What is Project Management?
Project Management is a career that is as undefined as Instructional Design and yet does not require “quite” the same technical proficiency. It is defined by PMI (the leading authority on Project Management) as “…the application of knowledge, skills, tools, and techniques to project activities to meet the project requirements…” It is a great place to start for anyone who is looking for a career that calls upon many of the classroom managerial skills needed to be a teacher.
Just about every industry has a person or a team who manages their projects. Because there are so many kinds of projects and managers, it should be quite simple to find a niche for your particular skill set. See more here about skill sets that we expatriates have and should use when applying for jobs outside the EFL arena.
If you’re not sure where to begin, take a look at Project Management Institute. Here you can decide whether or not project management is the right career path for you. If you decide to pursue education and certification, may I recommend Joe Phillips who taught the course I took to pass the Certified Associate in Project Management (CAPM)®. The CAPM® is good for those of us with teaching experience but not enough project management experience to get the PMP (4,500 hours leading or directing projects + education). Once you pass, you get a pretty snazzy looking certificate:
So what do Project Managers do?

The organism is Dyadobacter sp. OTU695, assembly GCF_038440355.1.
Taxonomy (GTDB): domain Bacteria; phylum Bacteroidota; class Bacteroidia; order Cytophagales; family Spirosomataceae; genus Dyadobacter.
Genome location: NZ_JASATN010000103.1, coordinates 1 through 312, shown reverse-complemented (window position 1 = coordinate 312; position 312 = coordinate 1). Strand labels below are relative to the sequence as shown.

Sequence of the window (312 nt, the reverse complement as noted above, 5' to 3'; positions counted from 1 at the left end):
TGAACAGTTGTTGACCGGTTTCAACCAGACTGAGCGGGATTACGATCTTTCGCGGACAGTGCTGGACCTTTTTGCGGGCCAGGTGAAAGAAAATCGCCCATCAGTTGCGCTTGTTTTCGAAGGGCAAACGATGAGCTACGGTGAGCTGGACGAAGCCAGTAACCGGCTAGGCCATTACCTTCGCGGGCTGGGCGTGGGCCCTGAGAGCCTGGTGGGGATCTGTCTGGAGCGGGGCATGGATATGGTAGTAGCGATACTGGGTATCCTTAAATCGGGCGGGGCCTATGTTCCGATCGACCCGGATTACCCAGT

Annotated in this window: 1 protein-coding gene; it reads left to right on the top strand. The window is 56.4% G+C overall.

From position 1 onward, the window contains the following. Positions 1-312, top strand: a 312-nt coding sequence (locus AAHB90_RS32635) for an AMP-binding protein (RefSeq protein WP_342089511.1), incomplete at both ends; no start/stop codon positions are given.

Depending on the industry and company, your job could range from writing, design, engineering, IT or many others. Many of the things we do as teachers will be similar to what is required of you as a project manager. Managing HR, scheduling, time constraints, and communicating with stakeholders are just a few of the things you might be doing as a PM.
Projects could include clients with unique problems requiring custom solutions, launching a website or even overseeing construction on a house or a building. All of these projects require capable project managers to deliver on time and within a budget.
Project managers also need to be effective communicators; you will probably be interacting with everyone involved in a particular project. You’ll need a good sense of customer service if you are liaising between clients and companies. Nobody is born a project manager as they come from an array of backgrounds, making this a great fit for former teachers. If you are curious about transitioning out of ESL/EFL into project management or other careers please take a look below.
And as always, thanks for reading!